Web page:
A poll finds that Democrats are leading in all four statewide races in Maryland ahead of November’s election.
The Goucher College poll finds Democrat Wes Moore leads Republican Dan Cox, 53% to 31%, with 9% undecided, 4% favoring Libertarian candidate David Lasher and 2% favoring the Green Party’s Nancy Wallace.
The poll also found that voters are “largely set” on the governor’s race: 69% of likely voters who chose a candidate said they are “set on this candidate,” while 28% said they could change their minds.
The numbers come at a time when Republican Gov. Larry Hogan’s approval numbers are still solidly positive; indeed, his 62% approval rating in the Goucher poll includes higher approval from Democrats (64%) than Republicans (58%).
Meanwhile, 53% of those polled said they’d vote for Democrat Anthony Brown for attorney general; 31% said they’d vote for Republican Michael Anthony Peroutka, with 15% undecided.
In the state comptroller’s race, Democratic nominee Brooke Lierman leads Republican Barry Glassman, 48% to 35%.
And U.S. Sen. Chris Van Hollen, also a Democrat, leads Republican challenger Chris Chaffee, 56% to 33%.
“The Democratic ticket is in a strong position to sweep the statewide contests this cycle,” Mileah Kromer, director of the Sarah T. Hughes Center for Politics at Goucher College, said in a statement.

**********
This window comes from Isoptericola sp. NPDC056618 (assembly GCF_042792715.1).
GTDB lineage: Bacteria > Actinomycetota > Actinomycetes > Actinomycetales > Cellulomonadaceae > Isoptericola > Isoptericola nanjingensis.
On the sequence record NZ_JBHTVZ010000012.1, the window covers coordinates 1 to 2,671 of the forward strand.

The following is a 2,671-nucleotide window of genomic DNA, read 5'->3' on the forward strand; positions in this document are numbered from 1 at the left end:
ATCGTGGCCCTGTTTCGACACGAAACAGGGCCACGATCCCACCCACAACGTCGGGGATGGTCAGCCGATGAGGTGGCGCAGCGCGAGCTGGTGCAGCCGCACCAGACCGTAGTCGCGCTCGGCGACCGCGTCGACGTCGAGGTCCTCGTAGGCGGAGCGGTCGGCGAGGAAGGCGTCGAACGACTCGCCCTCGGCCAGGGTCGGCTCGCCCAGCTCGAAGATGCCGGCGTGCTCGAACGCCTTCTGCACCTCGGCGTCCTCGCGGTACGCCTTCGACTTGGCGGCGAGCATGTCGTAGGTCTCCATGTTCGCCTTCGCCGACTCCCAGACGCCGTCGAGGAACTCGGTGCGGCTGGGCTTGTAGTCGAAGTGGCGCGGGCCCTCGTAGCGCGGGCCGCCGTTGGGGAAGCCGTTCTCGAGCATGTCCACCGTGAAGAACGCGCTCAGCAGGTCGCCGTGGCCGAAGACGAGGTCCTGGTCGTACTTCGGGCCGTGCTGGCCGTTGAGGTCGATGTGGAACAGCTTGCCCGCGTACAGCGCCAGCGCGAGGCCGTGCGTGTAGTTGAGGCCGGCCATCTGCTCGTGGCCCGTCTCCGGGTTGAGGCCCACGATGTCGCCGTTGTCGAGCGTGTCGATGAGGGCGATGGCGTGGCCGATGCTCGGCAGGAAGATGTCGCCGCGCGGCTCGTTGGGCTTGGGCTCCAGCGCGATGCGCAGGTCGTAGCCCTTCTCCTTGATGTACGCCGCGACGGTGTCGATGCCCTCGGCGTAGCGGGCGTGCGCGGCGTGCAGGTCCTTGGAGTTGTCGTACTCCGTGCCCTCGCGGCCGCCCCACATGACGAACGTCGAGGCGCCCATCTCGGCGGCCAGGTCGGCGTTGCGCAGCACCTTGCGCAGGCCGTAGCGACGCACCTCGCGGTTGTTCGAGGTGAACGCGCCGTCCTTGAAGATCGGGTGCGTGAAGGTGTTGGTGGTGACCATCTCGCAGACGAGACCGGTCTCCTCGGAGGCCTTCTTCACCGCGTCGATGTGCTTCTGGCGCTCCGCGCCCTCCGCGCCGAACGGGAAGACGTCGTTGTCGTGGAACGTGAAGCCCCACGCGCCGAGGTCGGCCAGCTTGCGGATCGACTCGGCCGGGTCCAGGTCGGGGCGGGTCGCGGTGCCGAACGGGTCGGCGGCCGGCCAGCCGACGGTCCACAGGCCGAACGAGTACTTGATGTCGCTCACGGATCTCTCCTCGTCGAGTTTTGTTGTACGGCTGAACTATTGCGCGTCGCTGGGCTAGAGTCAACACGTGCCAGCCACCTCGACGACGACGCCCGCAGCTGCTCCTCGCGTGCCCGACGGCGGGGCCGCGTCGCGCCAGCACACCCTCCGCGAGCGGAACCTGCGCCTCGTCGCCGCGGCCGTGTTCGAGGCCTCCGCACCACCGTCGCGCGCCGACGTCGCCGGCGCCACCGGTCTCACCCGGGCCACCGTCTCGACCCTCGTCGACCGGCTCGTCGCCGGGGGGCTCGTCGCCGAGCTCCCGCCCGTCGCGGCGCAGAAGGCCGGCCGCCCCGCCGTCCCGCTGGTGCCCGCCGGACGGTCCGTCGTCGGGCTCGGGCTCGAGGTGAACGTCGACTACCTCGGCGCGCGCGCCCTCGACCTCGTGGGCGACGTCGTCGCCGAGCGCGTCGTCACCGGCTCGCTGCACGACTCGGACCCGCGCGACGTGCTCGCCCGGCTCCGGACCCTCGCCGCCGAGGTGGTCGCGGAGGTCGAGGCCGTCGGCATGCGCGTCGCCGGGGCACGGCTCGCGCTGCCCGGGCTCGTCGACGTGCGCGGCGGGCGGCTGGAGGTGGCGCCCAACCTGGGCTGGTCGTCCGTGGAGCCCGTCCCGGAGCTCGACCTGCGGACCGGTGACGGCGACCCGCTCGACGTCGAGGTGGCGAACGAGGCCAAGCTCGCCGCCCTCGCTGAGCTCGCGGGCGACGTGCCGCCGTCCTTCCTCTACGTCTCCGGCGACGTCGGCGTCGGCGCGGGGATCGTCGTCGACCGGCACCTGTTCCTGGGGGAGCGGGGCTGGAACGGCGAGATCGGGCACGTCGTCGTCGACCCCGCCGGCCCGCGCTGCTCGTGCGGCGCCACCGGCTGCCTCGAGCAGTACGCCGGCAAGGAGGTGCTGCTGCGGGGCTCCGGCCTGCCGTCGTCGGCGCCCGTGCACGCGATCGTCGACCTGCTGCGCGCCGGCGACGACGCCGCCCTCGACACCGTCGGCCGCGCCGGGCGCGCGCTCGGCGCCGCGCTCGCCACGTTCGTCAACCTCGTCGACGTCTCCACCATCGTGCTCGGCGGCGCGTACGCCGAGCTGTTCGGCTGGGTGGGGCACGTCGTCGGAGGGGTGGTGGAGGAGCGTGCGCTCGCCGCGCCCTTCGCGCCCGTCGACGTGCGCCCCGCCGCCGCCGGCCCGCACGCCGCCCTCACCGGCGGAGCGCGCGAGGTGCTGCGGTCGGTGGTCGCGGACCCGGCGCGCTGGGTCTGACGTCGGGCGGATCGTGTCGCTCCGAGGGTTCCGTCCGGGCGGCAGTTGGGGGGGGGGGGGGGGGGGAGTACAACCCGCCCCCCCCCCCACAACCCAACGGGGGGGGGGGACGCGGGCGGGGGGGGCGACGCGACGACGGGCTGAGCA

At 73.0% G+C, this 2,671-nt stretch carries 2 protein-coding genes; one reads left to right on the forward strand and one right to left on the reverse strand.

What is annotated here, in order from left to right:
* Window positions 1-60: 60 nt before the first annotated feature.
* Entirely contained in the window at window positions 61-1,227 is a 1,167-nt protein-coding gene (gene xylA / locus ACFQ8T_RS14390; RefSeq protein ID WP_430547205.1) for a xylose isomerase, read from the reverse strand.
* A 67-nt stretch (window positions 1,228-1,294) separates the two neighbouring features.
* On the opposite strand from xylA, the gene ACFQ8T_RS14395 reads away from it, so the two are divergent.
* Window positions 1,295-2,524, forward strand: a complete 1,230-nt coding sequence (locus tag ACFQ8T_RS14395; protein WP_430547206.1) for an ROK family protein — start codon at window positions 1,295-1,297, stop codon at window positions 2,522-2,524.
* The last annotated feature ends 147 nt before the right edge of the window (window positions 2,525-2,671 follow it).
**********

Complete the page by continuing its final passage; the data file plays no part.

“The Democratic nominee Wes Moore is viewed favorably by a majority of state voters, and perceptions of his mix of progressive and moderate politics aligns with how many Maryland voters view themselves. Dan Cox’s endorsement from former President Donald J. Trump and his own political views secured his primary win, but remains at odds with the Democratic and independent voters he needs to build a winning coalition.”
On the issues
The poll found that the economy and taxes, crime and public safety, and public schools and education were the three issues Marylanders were most concerned about.
Regarding those issues:
Marylanders said by a margin of 45% to 39% that the state is headed in the right direction rather than the wrong one; 68% said recent price increases had caused a minor (37%) or major (31%) financial hardship. And by a narrow 45%-42% margin, Marylanders said they had a positive view of the current economic situation.
While 68% agree that “schools should teach students about how racism exists in society and its institutions,” 27% disagree. Also, 30% agree that “critical race theory, commonly referred to as CRT, is currently being taught in Maryland K-12 schools,” while 44% disagree.
A 54% majority agree that “students should be required to be vaccinated against COVID-19 to attend public schools,” while 40% disagree. And 69% agree that “parents should have a say over the curriculum or what is taught to students in K-12 schools,” while 26% disagree.
And 46% of those polled said more money should go to address the root causes of crime, such as mental health and drug addiction, while 27% said more money should go to “strengthening the criminal justice system and training law enforcement officers.” Twenty-two percent said more money should go to both.
The poll was conducted Sept. 8 through Sept. 12, and 1,008 Marylanders were polled, 748 of them likely voters who were asked about the races. The margin of error for the full poll was 3.1%; for the likely voters, 3.6%.